Ascension Day, 2009
“The Power of God”
We humans are obsessed with power. Who's in power in the halls of government. So-and-so's a strong woman. So-and-so's a take charge kind of guy who gets things done. He's got so many people working under him. There's the power of persuasion, the power that comes with money, and the power to get what you want from people- bending their wills through intimidation and force. I think of Donald Trump and his catch phrase, “You're fired”. Our world glorifies that kind of power.
If we only had the power to solve all our problems, heal our diseases, make people treat us with respect, get everything done that we want. But a little honesty will show us that we're not so powerful at all. And so we feel powerless, hopeless, despondent.
Power is something most people want. Power – in its many forms – makes us feel in control. Power makes us feel, well, like God. That's the original temptation Satan put before Adam and Eve, and he still puts it before us each day. “Have it your way”. You set the rules. You have the power. You can be like God. In fact who needs God and what he says, anyway, when you have the power? You don't need to bow to his power, his control, his law. Be your own man or woman. Make your own choices, set your own agenda. And the more power you have, the better you can do all that... right?
Wrong. The lie behind it all – the great deception of power, is that we have ANY power. In truth we sinners are quite powerless. We can do nothing on our own – except sin. We're not in control. Rather, we are bound and chained in the Devil's power, until Christ claims us as his own. We would be lost forever unless Jesus delivered us. We would be hopeless, helpless... powerless, without him.
Christ has all the power. St. Paul speaks eloquently in our reading today about that power – the glory, the authority, the dominion that belong to him. His name is greater than any name. His throne is higher than any throne. The church celebrates Ascension day to mark that event in our Lord's work in which he, Jesus, takes back his full and supreme power over all things – sits in his rightful throne on high, and rules over everything for our good. He has the power, all power- and he wields it for us!
That power was shown in the glory of his resurrection. “ his great might 20that he worked in Christ when he raised him from the dead and seated him at his right hand in the heavenly places”
Raised from death's power, he lives forever triumphant. And because he lives and reigns, we will live and reign.
Jesus, our forerunner, goes through all of human life and redeems it for us. He is born, he grows, he is baptized, he even dies – all experiences of the human life – he humiliated himself to walk the walk, walk our walk, and do it perfectly.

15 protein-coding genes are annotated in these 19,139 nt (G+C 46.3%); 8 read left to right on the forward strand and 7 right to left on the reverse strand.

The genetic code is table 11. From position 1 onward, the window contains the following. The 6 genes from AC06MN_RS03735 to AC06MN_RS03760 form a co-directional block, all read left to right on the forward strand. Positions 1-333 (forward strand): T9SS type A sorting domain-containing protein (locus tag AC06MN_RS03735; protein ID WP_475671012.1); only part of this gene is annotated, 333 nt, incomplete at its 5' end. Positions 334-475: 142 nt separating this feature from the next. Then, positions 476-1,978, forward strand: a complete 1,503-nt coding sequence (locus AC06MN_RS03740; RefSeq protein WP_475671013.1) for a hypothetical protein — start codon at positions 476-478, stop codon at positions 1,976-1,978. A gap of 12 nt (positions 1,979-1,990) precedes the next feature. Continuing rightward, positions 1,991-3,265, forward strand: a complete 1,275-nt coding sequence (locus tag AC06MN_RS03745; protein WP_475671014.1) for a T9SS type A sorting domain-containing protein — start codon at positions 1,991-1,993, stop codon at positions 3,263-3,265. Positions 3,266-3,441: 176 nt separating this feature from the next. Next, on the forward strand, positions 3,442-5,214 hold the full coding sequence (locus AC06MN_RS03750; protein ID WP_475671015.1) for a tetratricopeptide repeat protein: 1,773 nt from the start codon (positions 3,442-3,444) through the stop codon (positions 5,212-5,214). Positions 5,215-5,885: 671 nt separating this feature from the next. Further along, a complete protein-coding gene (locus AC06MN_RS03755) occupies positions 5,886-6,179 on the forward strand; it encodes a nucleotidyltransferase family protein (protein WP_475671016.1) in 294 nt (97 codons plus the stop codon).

But in the resurrection and ascension, he begins his exalted work for us – and shows us what our future looks like. He exercises his power – over death, over sin, over Satan. He descends into Hell to announce his victory, and he ascends into heaven to reclaim his rightful place. In him, we have power – and only in him do we have power – over sin, death and devil. In him we have life even after death. In him we will reign on high forever.
True power, the power that Christ gives, is not power to make people do things. It is not the base and low sinful exertion of your will over someone else's. Christians are not about bullying. But true power is found in Christ and his word. The Gospel is “the power of God for salvation”. True authority is that authority that he gives for forgive sins. True might is the strength to serve others and show love, even laying down your own life for another.
That's what Jesus did, after all. He came not to be served, but to serve. He taught his disciples to do the same. The rulers of the gentiles lord their power over people, but it shall not be so among you! In Christ we have great power, true power, but it is not a power that seeks selfish gain. Rather, it is a power like his own – a power to help and heal and love and nurture. A power to die for someone else – in little or big ways. A power to live not according to the flesh, but according to the spirit. Yes, the Holy Spirit is the one who empowers us to live in Christ.
And his power is made perfect in weakness. Think of the cross – how helpless and weak he was on that dark day. But there when it seemed all was lost, when they jeered him and taunted, “save yourself if you can!”. There his power was made perfect – there he was saving not himself, but the world. The men of worldly power thought they had won the day, but the man who was also God was exercising true power, in weakness. And the glory was soon to come.
There is a sinful lust for power alive and well among us. But in reality we are powerless – powerless to save ourselves. Powerless in the face of death. Powerless even to reach out for God's help.
But Jesus Christ has power. He made his power known in the weakness of the cross, in the glory of Easter, and now exercises that power fully in his ascension. He does it all for us – so that by HIS power we are forgiven, enlivened, and empowered to live as his people now and forever.